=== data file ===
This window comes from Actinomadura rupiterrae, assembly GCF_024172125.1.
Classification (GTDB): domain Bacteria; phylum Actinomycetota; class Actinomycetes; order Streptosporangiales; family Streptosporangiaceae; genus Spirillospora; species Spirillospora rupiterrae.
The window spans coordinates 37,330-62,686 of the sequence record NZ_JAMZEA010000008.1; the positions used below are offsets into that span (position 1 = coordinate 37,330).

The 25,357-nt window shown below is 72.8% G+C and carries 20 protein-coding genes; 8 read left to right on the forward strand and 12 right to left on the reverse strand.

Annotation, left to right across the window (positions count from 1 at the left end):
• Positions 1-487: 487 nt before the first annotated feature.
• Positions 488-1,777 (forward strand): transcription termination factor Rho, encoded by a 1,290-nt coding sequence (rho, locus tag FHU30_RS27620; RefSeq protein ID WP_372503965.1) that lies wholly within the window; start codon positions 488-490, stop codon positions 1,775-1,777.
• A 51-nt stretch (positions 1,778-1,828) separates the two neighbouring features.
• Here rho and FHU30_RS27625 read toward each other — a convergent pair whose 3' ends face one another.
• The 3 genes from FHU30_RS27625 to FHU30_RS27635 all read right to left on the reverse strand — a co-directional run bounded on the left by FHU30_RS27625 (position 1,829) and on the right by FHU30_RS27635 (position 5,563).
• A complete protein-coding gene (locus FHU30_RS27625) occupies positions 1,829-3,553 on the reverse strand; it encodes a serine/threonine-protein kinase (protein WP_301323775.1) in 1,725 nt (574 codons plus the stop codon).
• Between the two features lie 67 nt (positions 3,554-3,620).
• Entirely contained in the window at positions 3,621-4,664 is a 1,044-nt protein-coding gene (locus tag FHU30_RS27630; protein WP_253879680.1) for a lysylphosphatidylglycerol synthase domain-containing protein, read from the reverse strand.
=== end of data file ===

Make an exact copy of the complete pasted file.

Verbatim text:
This window comes from Actinomadura rupiterrae, assembly GCF_024172125.1.
Classification (GTDB): domain Bacteria; phylum Actinomycetota; class Actinomycetes; order Streptosporangiales; family Streptosporangiaceae; genus Spirillospora; species Spirillospora rupiterrae.
The window spans coordinates 37,330-62,686 of the sequence record NZ_JAMZEA010000008.1; the positions used below are offsets into that span (position 1 = coordinate 37,330).

The 25,357-nt window shown below is 72.8% G+C and carries 20 protein-coding genes; 8 read left to right on the forward strand and 12 right to left on the reverse strand.

Annotation, left to right across the window (positions count from 1 at the left end):
• Positions 1-487: 487 nt before the first annotated feature.
• Positions 488-1,777 (forward strand): transcription termination factor Rho, encoded by a 1,290-nt coding sequence (rho, locus tag FHU30_RS27620; RefSeq protein ID WP_372503965.1) that lies wholly within the window; start codon positions 488-490, stop codon positions 1,775-1,777.
• A 51-nt stretch (positions 1,778-1,828) separates the two neighbouring features.
• Here rho and FHU30_RS27625 read toward each other — a convergent pair whose 3' ends face one another.
• The 3 genes from FHU30_RS27625 to FHU30_RS27635 all read right to left on the reverse strand — a co-directional run bounded on the left by FHU30_RS27625 (position 1,829) and on the right by FHU30_RS27635 (position 5,563).
• A complete protein-coding gene (locus FHU30_RS27625) occupies positions 1,829-3,553 on the reverse strand; it encodes a serine/threonine-protein kinase (protein WP_301323775.1) in 1,725 nt (574 codons plus the stop codon).
• Between the two features lie 67 nt (positions 3,554-3,620).
• Entirely contained in the window at positions 3,621-4,664 is a 1,044-nt protein-coding gene (locus tag FHU30_RS27630; protein WP_253879680.1) for a lysylphosphatidylglycerol synthase domain-containing protein, read from the reverse strand.